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History 2112 Study Guide

History 2112 Study Guide - Essay I Intro II Committee on...

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Essay I) Intro II) Committee on Un-American Activities A)Blackmailed American citizens B)Disregarded the rights of the accused C)Disregarded the standard rules of a court of law III) The Proxy War in Chile A) Aided the military coup of democratically elected socialist Salvador Allende B) Allowed the torture and murder of thousands of Allende's supporters C) Supported a brutal and bloody dictatorship under General Augusto Pinochet IV) The Anti-French War of Resistance A) Refused a request for aid in becoming a sovereign nation by Ho Chi Minh B) Supported the oppressive French colonial government C) Refused to allow democratic elections in South Vietnam V) Civil Rights and Voting Rights Acts A) Civil Rights Act barres public discrimination based on race or gender B) Voting Rights Acts bans any law that would hinder a citizen's right to vote based on race. VI) Equal Pay Act A) Ended pay discrimination in the workplace based on sex B) Set a trend for gradually decreasing discrimination in the workplace. VII) Roe v. Wade A) Deprived the unborn of all rights B) Made a form of murder legal in the United States VIII) Conclusion
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The First Hundred Days 1933 The First Hundred Days refers to the first hundred days of FDR's presidency during which Congress instituted an unprecedented plethora of government agencies in an effort to reverse the Great Depression. These actions took place in 1933. The First Hundred Days was significant because they forever altered the role of national government in the U.S. Unprecedented power and responsibility was placed on the central government. While they did not recover the American economy, they halted the decline and saved the banking system from complete failure. Lastly, they made the government the lead player in this U.S. Economy as opposed to leaving economic fate in the hands of the major corporations. Wagner Act 1935-The New Deal The Wagner Act outlawed the firing and blacklisting of union organizers and brought democracy into the American workplace by empowering the National Labor Relations Board to supervise employee elections of union representation. The Wagner Act was passed in 1935 as part of FDR's New Deal. The Wagner Act was significant because it gave unions the legal right to exist and was an important step in protecting working Americans from “unfair” practices by their employers. It was a demonstration that the American government was now siding with the common worker as opposed to the employer. Finally, it led to higher wages, and increase in buying power, and consequently aided in economic recovery. Social Security Act 1935 The Social Security Act set up a state-controlled welfare system and a national old-age pension system that was funded by taxes on employees and employers. This act was passed in 1935.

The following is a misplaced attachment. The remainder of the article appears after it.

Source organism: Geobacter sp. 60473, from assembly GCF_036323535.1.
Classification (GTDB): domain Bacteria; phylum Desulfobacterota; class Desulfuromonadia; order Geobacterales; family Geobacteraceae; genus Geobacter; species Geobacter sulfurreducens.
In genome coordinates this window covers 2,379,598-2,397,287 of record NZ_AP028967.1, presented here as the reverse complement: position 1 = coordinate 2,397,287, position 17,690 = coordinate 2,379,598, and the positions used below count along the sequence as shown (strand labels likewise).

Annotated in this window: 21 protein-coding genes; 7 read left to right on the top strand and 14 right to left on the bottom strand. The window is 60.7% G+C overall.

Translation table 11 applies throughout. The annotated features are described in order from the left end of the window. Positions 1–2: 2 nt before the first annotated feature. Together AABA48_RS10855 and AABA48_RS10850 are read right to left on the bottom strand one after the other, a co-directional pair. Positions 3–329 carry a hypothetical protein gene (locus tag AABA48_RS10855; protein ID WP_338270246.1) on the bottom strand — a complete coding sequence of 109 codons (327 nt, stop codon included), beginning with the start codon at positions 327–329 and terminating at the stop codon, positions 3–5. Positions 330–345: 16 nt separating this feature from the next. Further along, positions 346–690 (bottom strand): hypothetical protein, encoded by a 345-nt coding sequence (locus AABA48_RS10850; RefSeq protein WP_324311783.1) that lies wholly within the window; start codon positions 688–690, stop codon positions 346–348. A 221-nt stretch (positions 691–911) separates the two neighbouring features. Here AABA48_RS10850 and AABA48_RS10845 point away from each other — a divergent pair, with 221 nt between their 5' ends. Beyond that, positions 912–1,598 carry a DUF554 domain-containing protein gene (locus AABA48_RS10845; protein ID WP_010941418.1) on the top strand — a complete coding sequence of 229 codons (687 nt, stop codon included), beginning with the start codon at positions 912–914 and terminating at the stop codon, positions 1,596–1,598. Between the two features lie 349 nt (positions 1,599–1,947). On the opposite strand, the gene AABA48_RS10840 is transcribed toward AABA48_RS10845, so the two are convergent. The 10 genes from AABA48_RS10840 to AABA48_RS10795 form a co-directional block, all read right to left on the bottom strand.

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History 2112 Study Guide - Essay I Intro II Committee on...

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